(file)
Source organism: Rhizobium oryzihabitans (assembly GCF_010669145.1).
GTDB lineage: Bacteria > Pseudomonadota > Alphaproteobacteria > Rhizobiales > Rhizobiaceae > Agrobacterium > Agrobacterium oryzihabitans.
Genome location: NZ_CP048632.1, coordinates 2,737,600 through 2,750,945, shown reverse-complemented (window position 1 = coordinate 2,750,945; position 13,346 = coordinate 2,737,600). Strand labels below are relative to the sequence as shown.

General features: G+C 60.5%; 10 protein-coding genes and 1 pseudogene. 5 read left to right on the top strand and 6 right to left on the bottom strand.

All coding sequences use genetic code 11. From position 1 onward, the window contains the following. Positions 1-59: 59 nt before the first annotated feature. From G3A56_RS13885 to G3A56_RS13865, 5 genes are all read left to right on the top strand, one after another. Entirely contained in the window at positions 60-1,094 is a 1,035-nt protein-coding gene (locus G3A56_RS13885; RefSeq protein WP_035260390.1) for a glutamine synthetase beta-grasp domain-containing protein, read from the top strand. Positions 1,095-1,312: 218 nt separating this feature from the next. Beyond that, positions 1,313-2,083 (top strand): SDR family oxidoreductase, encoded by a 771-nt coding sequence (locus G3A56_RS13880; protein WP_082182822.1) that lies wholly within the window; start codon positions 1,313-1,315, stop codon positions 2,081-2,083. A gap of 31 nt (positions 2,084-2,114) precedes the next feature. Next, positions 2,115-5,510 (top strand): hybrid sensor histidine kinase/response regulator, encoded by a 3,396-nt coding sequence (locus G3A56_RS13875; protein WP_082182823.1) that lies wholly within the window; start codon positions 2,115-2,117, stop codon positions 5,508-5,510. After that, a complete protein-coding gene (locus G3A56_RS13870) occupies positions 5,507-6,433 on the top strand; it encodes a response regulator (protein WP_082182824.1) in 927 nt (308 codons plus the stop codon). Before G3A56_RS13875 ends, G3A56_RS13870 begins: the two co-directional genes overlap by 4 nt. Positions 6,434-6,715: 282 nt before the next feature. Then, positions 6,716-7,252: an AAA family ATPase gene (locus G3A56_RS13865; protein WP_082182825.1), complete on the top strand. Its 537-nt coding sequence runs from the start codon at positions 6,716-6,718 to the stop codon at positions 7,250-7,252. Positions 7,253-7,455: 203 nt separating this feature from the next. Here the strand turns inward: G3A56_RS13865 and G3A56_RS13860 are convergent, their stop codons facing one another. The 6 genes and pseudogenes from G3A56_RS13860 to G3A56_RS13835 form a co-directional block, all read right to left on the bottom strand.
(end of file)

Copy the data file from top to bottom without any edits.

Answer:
Source organism: Rhizobium oryzihabitans (assembly GCF_010669145.1).
GTDB lineage: Bacteria > Pseudomonadota > Alphaproteobacteria > Rhizobiales > Rhizobiaceae > Agrobacterium > Agrobacterium oryzihabitans.
Genome location: NZ_CP048632.1, coordinates 2,737,600 through 2,750,945, shown reverse-complemented (window position 1 = coordinate 2,750,945; position 13,346 = coordinate 2,737,600). Strand labels below are relative to the sequence as shown.

General features: G+C 60.5%; 10 protein-coding genes and 1 pseudogene. 5 read left to right on the top strand and 6 right to left on the bottom strand.

All coding sequences use genetic code 11. From position 1 onward, the window contains the following. Positions 1-59: 59 nt before the first annotated feature. From G3A56_RS13885 to G3A56_RS13865, 5 genes are all read left to right on the top strand, one after another. Entirely contained in the window at positions 60-1,094 is a 1,035-nt protein-coding gene (locus G3A56_RS13885; RefSeq protein WP_035260390.1) for a glutamine synthetase beta-grasp domain-containing protein, read from the top strand. Positions 1,095-1,312: 218 nt separating this feature from the next. Beyond that, positions 1,313-2,083 (top strand): SDR family oxidoreductase, encoded by a 771-nt coding sequence (locus G3A56_RS13880; protein WP_082182822.1) that lies wholly within the window; start codon positions 1,313-1,315, stop codon positions 2,081-2,083. A gap of 31 nt (positions 2,084-2,114) precedes the next feature. Next, positions 2,115-5,510 (top strand): hybrid sensor histidine kinase/response regulator, encoded by a 3,396-nt coding sequence (locus G3A56_RS13875; protein WP_082182823.1) that lies wholly within the window; start codon positions 2,115-2,117, stop codon positions 5,508-5,510. After that, a complete protein-coding gene (locus G3A56_RS13870) occupies positions 5,507-6,433 on the top strand; it encodes a response regulator (protein WP_082182824.1) in 927 nt (308 codons plus the stop codon). Before G3A56_RS13875 ends, G3A56_RS13870 begins: the two co-directional genes overlap by 4 nt. Positions 6,434-6,715: 282 nt before the next feature. Then, positions 6,716-7,252: an AAA family ATPase gene (locus G3A56_RS13865; protein WP_082182825.1), complete on the top strand. Its 537-nt coding sequence runs from the start codon at positions 6,716-6,718 to the stop codon at positions 7,250-7,252. Positions 7,253-7,455: 203 nt separating this feature from the next. Here the strand turns inward: G3A56_RS13865 and G3A56_RS13860 are convergent, their stop codons facing one another. The 6 genes and pseudogenes from G3A56_RS13860 to G3A56_RS13835 form a co-directional block, all read right to left on the bottom strand.